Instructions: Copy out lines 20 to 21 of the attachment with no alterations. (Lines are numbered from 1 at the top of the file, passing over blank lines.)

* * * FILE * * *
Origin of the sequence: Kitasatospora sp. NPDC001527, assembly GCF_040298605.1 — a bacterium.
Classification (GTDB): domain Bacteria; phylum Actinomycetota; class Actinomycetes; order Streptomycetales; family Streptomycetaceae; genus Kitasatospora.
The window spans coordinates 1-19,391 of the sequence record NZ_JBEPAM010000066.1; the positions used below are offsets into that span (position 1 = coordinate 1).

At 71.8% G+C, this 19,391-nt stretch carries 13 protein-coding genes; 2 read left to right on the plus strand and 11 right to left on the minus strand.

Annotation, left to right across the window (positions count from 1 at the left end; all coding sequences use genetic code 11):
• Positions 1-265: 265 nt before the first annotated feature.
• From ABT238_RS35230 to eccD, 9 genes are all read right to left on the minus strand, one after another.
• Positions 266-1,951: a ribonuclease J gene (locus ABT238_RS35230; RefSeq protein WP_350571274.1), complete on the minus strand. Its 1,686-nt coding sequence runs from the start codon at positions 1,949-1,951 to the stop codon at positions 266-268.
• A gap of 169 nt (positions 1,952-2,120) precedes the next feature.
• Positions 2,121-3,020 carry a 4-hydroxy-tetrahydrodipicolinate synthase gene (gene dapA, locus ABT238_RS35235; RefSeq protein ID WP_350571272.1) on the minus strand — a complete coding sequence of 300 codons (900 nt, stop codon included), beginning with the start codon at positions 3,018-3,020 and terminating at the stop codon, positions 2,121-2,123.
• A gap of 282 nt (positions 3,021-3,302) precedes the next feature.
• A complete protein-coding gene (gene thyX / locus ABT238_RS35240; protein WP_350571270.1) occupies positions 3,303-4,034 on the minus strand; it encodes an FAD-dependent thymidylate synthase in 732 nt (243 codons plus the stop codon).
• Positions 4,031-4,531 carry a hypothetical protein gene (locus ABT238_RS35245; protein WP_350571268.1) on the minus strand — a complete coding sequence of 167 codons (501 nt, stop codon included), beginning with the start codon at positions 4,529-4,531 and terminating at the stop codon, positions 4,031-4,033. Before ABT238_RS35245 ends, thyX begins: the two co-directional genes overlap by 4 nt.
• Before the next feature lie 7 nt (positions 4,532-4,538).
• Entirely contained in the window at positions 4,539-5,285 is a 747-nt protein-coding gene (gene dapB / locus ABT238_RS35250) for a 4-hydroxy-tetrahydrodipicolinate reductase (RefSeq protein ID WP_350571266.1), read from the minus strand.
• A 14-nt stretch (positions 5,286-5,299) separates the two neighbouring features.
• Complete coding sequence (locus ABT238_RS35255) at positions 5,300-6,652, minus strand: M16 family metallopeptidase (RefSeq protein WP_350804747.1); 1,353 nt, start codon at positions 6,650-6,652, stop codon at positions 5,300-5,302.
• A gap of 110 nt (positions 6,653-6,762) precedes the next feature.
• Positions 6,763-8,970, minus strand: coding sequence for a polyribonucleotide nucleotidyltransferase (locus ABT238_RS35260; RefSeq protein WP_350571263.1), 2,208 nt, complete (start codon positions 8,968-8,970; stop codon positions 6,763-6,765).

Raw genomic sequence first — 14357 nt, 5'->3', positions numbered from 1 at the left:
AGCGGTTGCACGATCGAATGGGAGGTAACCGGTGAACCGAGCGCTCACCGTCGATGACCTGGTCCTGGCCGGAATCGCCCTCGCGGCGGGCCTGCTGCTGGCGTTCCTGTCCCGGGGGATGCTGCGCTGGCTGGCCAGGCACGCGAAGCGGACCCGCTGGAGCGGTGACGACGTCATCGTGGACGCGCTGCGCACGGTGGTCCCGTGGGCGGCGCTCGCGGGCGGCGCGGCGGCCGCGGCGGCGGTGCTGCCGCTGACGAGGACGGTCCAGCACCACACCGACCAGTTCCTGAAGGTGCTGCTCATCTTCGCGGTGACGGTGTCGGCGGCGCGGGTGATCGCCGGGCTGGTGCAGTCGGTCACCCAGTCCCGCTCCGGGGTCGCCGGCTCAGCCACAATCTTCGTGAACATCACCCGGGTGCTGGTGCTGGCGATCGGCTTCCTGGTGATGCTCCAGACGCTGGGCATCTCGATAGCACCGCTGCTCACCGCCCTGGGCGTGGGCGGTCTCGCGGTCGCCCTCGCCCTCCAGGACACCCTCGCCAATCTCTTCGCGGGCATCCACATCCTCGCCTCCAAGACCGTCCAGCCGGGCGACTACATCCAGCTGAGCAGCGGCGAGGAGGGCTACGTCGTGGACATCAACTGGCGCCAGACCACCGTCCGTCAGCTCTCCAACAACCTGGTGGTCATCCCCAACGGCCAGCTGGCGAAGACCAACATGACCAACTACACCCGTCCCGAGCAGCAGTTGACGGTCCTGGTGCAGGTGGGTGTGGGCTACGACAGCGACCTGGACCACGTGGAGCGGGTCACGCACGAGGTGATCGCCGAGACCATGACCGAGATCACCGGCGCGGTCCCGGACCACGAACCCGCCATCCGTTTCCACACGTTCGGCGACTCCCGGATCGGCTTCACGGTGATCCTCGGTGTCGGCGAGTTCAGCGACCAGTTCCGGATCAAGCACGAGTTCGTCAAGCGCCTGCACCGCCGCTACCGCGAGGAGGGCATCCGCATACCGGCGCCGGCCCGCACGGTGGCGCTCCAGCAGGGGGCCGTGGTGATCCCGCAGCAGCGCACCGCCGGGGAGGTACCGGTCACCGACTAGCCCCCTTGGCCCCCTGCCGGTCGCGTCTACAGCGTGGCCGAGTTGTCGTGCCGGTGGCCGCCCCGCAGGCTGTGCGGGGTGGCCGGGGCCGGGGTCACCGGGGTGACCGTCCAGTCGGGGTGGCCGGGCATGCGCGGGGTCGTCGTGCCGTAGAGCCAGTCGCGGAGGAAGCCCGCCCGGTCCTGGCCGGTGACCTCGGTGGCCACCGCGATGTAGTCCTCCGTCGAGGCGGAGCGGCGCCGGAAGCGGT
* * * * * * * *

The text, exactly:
Raw genomic sequence first — 14357 nt, 5'->3', positions numbered from 1 at the left:
AGCGGTTGCACGATCGAATGGGAGGTAACCGGTGAACCGAGCGCTCACCGTCGATGACCTGGTCCTGGCCGGAATCGCCCTCGCGGCGGGCCTGCTGCTGGCGTTCCTGTCCCGGGGGATGCTGCGCTGGCTGGCCAGGCACGCGAAGCGGACCCGCTGGAGCGGTGACGACGTCATCGTGGACGCGCTGCGCACGGTGGTCCCGTGGGCGGCGCTCGCGGGCGGCGCGGCGGCCGCGGCGGCGGTGCTGCCGCTGACGAGGACGGTCCAGCACCACACCGACCAGTTCCTGAAGGTGCTGCTCATCTTCGCGGTGACGGTGTCGGCGGCGCGGGTGATCGCCGGGCTGGTGCAGTCGGTCACCCAGTCCCGCTCCGGGGTCGCCGGCTCAGCCACAATCTTCGTGAACATCACCCGGGTGCTGGTGCTGGCGATCGGCTTCCTGGTGATGCTCCAGACGCTGGGCATCTCGATAGCACCGCTGCTCACCGCCCTGGGCGTGGGCGGTCTCGCGGTCGCCCTCGCCCTCCAGGACACCCTCGCCAATCTCTTCGCGGGCATCCACATCCTCGCCTCCAAGACCGTCCAGCCGGGCGACTACATCCAGCTGAGCAGCGGCGAGGAGGGCTACGTCGTGGACATCAACTGGCGCCAGACCACCGTCCGTCAGCTCTCCAACAACCTGGTGGTCATCCCCAACGGCCAGCTGGCGAAGACCAACATGACCAACTACACCCGTCCCGAGCAGCAGTTGACGGTCCTGGTGCAGGTGGGTGTGGGCTACGACAGCGACCTGGACCACGTGGAGCGGGTCACGCACGAGGTGATCGCCGAGACCATGACCGAGATCACCGGCGCGGTCCCGGACCACGAACCCGCCATCCGTTTCCACACGTTCGGCGACTCCCGGATCGGCTTCACGGTGATCCTCGGTGTCGGCGAGTTCAGCGACCAGTTCCGGATCAAGCACGAGTTCGTCAAGCGCCTGCACCGCCGCTACCGCGAGGAGGGCATCCGCATACCGGCGCCGGCCCGCACGGTGGCGCTCCAGCAGGGGGCCGTGGTGATCCCGCAGCAGCGCACCGCCGGGGAGGTACCGGTCACCGACTAGCCCCCTTGGCCCCCTGCCGGTCGCGTCTACAGCGTGGCCGAGTTGTCGTGCCGGTGGCCGCCCCGCAGGCTGTGCGGGGTGGCCGGGGCCGGGGTCACCGGGGTGACCGTCCAGTCGGGGTGGCCGGGCATGCGCGGGGTCGTCGTGCCGTAGAGCCAGTCGCGGAGGAAGCCCGCCCGGTCCTGGCCGGTGACCTCGGTGGCCACCGCGATGTAGTCCTCCGTCGAGGCGGAGCGGCGCCGGAAGCGGT